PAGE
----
To further spread the choice, a badge-engineered variant of the 420 was made available to satisfy all Daimler devotees; the Daimler Sovereign. This was offered with a few more refinements, and a higher price. Perforated and better quality leather, veneer and sun visors, together with a fluted radiator grill and rear number plate light assembly were the key changes. The production run of both the Jaguar 420 and Daimler Sovereign was short. From the introduction in October 1966 to its UK demise in August 1968 (OK, one car was built in September) 10,236 420s were built with approximately 847 being sent to South Africa as Knocked Down Kits. The Sovereign never sold much outside the UK and continued in production until 1969 with a final total of 5,824 built. Whilst these numbers are not great, during its years of production, the 420/Sovereign outsold the S-type and became Jaguar’s best-selling saloon of the time.
The introduction of the 420 brought the number of saloons concurrently being offered for sale in the Jaguar range to around nine. The S-type was still selling well enough to keep it on offer alongside the more expensive 420. It became clear that Jaguar could not cope with all these variants, plus the E Type sports car range. The cutbacks that occurred in 1967 saw the 3.8 Mark 2 dropped, the introduction of the less well specified 240 and 340 versions of the old Mark 2 and some rationalisation of the options catalogue. Waiting in the wings, however, was the game changer. Introduced in 1968, the all new XJ6 replaced all the Jaguar saloons at a stroke. It was the perfect design to bridge the gap between the compact Mark 2’s and the large Mark X and was the logical progression of what started with the S-type and later the 420. Both were stop gap models which, in the medium term, resolved the problem Jaguar experienced in moving away from their competition roots to a broader luxury express market. The XJ6 finally nailed it for Jaguar, but it was the S-type and the 420 that blazed the trail.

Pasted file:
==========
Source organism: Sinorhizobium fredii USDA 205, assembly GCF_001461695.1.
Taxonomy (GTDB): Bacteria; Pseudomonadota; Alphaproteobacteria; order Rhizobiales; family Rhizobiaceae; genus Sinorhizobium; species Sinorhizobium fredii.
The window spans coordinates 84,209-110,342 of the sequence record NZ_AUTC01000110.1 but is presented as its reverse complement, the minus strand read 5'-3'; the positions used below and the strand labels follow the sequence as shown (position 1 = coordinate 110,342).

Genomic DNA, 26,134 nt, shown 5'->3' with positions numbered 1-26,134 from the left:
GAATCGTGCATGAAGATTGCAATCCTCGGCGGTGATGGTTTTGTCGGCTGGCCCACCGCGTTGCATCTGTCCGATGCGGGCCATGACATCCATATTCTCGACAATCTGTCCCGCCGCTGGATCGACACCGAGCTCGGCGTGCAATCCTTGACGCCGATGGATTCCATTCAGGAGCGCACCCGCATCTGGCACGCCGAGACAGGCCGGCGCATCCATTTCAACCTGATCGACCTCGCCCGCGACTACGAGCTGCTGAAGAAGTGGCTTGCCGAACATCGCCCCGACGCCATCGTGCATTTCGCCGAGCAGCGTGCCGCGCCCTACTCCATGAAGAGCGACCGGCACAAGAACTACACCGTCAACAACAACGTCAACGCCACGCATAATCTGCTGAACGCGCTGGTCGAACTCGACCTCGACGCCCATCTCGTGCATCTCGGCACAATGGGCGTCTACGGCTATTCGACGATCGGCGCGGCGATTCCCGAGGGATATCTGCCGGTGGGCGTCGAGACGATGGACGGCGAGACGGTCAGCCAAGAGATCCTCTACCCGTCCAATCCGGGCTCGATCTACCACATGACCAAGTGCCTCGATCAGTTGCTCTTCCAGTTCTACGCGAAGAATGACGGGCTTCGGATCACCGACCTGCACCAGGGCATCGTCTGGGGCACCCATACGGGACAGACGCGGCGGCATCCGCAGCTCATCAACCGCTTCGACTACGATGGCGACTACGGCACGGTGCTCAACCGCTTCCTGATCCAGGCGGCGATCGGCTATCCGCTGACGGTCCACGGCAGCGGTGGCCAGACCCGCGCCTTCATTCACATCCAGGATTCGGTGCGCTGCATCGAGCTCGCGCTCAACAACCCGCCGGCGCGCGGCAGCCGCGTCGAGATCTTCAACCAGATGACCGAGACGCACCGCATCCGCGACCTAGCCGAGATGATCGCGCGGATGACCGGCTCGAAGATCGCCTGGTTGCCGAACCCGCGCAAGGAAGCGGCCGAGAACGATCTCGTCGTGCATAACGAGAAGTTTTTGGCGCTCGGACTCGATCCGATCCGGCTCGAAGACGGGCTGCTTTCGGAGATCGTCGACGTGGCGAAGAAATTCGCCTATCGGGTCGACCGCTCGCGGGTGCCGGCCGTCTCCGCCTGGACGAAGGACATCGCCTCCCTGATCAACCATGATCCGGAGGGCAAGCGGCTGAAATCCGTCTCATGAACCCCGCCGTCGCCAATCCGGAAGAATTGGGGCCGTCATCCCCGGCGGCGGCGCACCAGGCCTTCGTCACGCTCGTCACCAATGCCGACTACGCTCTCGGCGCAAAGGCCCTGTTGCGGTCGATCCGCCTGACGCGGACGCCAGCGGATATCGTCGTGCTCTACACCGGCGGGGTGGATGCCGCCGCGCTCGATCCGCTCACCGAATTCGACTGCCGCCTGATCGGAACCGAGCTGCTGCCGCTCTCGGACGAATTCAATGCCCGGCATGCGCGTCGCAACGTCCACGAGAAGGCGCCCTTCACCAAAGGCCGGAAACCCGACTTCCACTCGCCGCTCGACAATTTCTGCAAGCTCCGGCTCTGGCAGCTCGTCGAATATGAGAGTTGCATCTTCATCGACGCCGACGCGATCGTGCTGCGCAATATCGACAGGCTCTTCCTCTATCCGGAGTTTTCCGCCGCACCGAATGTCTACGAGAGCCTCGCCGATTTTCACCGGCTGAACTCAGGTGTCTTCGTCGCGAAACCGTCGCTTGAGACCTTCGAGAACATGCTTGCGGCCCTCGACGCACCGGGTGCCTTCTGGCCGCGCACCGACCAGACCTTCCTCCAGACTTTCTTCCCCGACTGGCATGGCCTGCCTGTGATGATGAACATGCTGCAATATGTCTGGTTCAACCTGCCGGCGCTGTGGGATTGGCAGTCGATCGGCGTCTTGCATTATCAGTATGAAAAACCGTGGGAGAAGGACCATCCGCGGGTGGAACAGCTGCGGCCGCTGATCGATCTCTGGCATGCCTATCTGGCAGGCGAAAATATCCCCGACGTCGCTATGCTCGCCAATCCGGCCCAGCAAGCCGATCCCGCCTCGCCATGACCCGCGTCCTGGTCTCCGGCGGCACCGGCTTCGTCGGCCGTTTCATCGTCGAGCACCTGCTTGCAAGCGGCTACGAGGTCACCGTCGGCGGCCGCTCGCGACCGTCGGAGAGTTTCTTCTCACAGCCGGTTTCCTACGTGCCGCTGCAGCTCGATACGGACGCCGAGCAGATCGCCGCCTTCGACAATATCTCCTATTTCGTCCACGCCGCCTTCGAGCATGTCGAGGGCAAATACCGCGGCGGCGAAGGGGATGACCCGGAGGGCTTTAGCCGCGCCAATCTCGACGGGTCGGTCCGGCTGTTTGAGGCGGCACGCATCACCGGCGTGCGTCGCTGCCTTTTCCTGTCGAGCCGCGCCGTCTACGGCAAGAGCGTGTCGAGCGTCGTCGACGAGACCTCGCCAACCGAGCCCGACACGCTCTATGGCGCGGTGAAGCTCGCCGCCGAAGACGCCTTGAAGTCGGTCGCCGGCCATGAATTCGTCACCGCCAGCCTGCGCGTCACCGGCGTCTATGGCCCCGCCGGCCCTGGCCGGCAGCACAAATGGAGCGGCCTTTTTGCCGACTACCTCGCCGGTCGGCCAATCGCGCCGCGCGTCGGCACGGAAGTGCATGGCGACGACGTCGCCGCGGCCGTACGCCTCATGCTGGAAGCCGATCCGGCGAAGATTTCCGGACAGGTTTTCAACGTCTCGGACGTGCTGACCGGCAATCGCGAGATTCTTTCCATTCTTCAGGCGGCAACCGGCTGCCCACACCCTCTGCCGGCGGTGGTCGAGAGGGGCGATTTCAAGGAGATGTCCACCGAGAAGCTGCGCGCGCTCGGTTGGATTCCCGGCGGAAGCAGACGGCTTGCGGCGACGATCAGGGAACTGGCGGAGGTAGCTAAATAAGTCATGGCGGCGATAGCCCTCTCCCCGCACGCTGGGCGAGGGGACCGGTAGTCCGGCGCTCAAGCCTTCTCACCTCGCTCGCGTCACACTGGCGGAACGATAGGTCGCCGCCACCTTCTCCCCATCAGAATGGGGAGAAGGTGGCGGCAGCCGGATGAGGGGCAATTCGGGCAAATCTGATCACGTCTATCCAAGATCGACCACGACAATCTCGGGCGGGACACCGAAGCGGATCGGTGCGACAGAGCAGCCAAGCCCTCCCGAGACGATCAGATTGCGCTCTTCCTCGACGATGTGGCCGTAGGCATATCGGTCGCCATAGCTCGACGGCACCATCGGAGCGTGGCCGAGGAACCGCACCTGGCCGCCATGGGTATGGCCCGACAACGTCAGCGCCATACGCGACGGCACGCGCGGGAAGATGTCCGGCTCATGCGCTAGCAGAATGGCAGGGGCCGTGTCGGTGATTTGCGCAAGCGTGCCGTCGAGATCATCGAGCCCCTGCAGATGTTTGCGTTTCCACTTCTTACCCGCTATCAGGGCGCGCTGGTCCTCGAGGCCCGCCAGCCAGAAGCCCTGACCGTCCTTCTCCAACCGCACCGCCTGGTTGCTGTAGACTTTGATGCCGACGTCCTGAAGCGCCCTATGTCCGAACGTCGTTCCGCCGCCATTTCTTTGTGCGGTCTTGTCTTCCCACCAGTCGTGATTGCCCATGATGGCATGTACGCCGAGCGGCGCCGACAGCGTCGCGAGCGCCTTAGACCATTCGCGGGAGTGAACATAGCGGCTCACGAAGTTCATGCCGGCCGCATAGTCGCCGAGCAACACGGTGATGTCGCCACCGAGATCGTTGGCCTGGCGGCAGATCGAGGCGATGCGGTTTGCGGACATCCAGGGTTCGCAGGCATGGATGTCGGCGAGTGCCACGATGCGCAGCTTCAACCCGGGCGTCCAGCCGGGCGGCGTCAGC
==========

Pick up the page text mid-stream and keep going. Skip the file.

RGB 43G was a late registered car – August 1968 – and was one of the last 400 or so to leave the production line. This is apparent from the ribbed cam covers which were introduced during that month. The car also came with radial tyres, overdrive, a radio, front fog lamps (Cibies), telescopic steering column, front inertia reel seat belts, heated rear window (a few strands still work) and laminated windscreen. I would like to say “and much more” but there really wasn’t, so I just enjoy it as it comes. It may not be as fashionably popular in the classic Jag hallowed halls of fame as the Mark 2, but it is a better all-rounder….and it makes me smile.